MSU Researchers Produce Publicly Available Dataset to Analyze Broadband Availability and Help Close the Digital Divide

June 1, 2021 - Diane Huhn

When millions of Americans were told to go home to work and learn remotely early last year, the COVID-19 pandemic exposed a well-known but ugly reality—the United States is a nation of digital haves and have-nots. But even though an ambitious $100 billion proposal to address this digital divide has been included in the Biden Administration's infrastructure plan currently under debate by Congress, without the work of researchers at Michigan State University, a fundamental flaw in data collection would undoubtedly cause difficulties for determining just where those dollars should best be spent to close the gap.

Initial efforts at the Federal level to understand and address the digital divide got underway in the mid-1990s when Congress passed the Telecommunications Act of 1996. "The primary goal was to foster competition in the industry while simultaneously lowering prices and extending and improving the quality of service for customers throughout the nation," said Elizabeth A. Mack, associate professor in the Department of Geography, Environment, and Spatial Sciences in the College of Social Science at MSU. To evaluate the act's effectiveness, the FCC created a standardized form (Form 477) to collect broadband infrastructure deployment information from service providers. Since that time, twice yearly, these providers must file Form 477 to report information about their broadband connections to end-user locations.

"To date, Form 477 data remains the best publicly available data source regarding broadband deployment," says Scott Loveridge, professor in the Department of Agricultural, Food, and Resource Economics (AFRE) at MSU. "Unfortunately, there are a lot of nuances to these data which to this point have prevented us from conducting useful analyses over time." To solve this problem, Drs. Mack and Loveridge, along with Dr. John Mann, assistant professor with the Center for Economic Analysis, and several other researchers at the University of Texas and Arizona State University, worked to produce a dataset that resolves some of these issues. "We were able to develop a procedure for using the data to produce an integrated broadband time series," said Dr. Mann. The team has labeled the dataset BITS, which stands for a Broadband Integrated Time Series (BITS).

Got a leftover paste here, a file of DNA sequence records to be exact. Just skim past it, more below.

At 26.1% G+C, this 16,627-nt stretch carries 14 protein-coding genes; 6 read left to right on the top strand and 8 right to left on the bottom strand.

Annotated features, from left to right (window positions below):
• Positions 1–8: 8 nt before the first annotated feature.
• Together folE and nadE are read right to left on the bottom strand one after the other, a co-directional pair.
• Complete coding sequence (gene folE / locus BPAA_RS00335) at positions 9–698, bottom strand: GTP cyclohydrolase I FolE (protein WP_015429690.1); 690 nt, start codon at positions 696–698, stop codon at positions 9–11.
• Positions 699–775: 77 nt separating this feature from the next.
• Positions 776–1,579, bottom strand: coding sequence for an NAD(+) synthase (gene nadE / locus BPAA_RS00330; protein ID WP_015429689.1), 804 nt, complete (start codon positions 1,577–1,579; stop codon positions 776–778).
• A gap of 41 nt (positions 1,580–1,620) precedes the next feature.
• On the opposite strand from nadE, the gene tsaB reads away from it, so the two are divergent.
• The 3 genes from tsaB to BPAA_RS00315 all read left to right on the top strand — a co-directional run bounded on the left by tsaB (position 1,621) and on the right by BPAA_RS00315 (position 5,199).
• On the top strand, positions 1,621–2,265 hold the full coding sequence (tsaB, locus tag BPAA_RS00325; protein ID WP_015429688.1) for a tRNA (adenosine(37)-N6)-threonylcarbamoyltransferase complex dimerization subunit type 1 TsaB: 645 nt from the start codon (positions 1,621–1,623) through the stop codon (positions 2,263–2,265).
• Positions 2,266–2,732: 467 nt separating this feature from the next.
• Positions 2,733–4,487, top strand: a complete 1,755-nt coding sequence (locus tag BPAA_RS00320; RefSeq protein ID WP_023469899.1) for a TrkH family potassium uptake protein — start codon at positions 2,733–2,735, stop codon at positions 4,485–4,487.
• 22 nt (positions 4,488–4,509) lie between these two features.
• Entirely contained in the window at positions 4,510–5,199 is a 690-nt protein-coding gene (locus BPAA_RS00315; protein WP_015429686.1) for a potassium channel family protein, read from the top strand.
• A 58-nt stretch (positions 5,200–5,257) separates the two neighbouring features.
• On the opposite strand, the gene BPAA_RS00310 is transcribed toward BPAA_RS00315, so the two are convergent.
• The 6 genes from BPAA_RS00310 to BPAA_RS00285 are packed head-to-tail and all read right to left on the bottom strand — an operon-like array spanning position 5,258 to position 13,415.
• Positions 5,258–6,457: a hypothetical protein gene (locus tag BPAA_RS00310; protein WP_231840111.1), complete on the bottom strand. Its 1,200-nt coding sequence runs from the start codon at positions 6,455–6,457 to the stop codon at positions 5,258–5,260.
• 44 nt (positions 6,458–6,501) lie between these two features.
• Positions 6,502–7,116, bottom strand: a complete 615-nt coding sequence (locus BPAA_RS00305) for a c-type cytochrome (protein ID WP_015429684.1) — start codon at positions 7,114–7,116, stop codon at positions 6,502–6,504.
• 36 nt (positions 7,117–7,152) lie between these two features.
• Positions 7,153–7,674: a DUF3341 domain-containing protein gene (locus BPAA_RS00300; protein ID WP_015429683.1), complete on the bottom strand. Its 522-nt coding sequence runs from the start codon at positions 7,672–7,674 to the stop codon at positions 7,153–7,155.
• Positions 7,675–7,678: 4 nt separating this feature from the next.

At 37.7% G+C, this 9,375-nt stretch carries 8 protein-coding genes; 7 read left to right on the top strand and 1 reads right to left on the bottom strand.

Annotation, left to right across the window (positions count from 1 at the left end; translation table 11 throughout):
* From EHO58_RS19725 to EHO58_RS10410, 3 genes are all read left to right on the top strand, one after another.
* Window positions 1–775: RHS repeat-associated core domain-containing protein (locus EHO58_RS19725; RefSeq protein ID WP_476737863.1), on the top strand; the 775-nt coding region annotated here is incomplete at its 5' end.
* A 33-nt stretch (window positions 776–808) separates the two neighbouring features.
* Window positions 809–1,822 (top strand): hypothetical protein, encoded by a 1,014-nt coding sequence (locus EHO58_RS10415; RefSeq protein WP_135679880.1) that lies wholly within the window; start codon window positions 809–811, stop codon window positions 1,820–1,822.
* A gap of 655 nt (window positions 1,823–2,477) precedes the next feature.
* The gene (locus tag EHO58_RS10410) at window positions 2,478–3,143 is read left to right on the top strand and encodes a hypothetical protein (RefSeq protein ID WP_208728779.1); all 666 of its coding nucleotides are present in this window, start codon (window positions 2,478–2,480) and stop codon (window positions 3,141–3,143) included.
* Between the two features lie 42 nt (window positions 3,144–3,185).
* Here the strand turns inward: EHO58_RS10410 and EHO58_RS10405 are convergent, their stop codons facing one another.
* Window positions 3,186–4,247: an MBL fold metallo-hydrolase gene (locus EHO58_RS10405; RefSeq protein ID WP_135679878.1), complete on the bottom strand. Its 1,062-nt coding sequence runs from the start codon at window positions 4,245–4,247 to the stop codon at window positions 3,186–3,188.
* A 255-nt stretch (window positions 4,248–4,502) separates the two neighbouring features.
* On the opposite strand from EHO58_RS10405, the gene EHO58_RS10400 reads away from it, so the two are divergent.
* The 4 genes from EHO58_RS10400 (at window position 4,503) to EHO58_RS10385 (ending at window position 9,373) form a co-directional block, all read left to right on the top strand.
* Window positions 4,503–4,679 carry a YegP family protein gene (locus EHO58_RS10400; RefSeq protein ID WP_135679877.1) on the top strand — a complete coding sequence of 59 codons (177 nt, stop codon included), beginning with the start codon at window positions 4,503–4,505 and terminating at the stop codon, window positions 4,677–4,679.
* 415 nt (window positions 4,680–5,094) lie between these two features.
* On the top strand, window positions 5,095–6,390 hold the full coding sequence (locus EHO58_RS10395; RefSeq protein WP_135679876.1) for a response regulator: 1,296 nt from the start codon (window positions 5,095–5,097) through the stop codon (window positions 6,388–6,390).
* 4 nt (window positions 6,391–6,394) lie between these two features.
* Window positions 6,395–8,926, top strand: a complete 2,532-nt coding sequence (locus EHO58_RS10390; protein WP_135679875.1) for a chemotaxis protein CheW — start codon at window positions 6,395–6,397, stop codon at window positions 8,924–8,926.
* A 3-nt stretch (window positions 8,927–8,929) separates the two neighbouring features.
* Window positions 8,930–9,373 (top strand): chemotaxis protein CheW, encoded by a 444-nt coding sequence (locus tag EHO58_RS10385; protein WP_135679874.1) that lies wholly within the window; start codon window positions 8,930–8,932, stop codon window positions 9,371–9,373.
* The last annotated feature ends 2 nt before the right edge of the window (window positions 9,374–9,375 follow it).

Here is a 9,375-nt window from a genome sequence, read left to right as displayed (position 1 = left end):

Details describing the process for integrating Form 477 broadband data into this robust time-series database can be found in a paper written by the team and recently published in PLOS ONE. The paper also provides a user-friendly version of the data and information about how to access free and publicly available source code on the Harvard Dataverse Repository for use in R and Python, two widely-used open source programming languages optimized for statistical analysis and data visualization.

"As more of our day-to-day activities continue to move online, including education, commerce, and healthcare, it's essential that we understand where gaps in digital infrastructure exist. This is especially important if we want to address disparities in access related to demographics, socioeconomic status, and educational attainment," said Mack. "We hope these data will be a tool to diagnosing gaps in availability to help close the digital divide and enhance the participation of all people in online activities."

This work was funded in part by a grant from the United States Department of Agriculture to examine broadband availability and its impact on business in rural and tribal areas. For further details, see "A broadband integrated time series (BITS) for longitudinal analyses of the digital divide."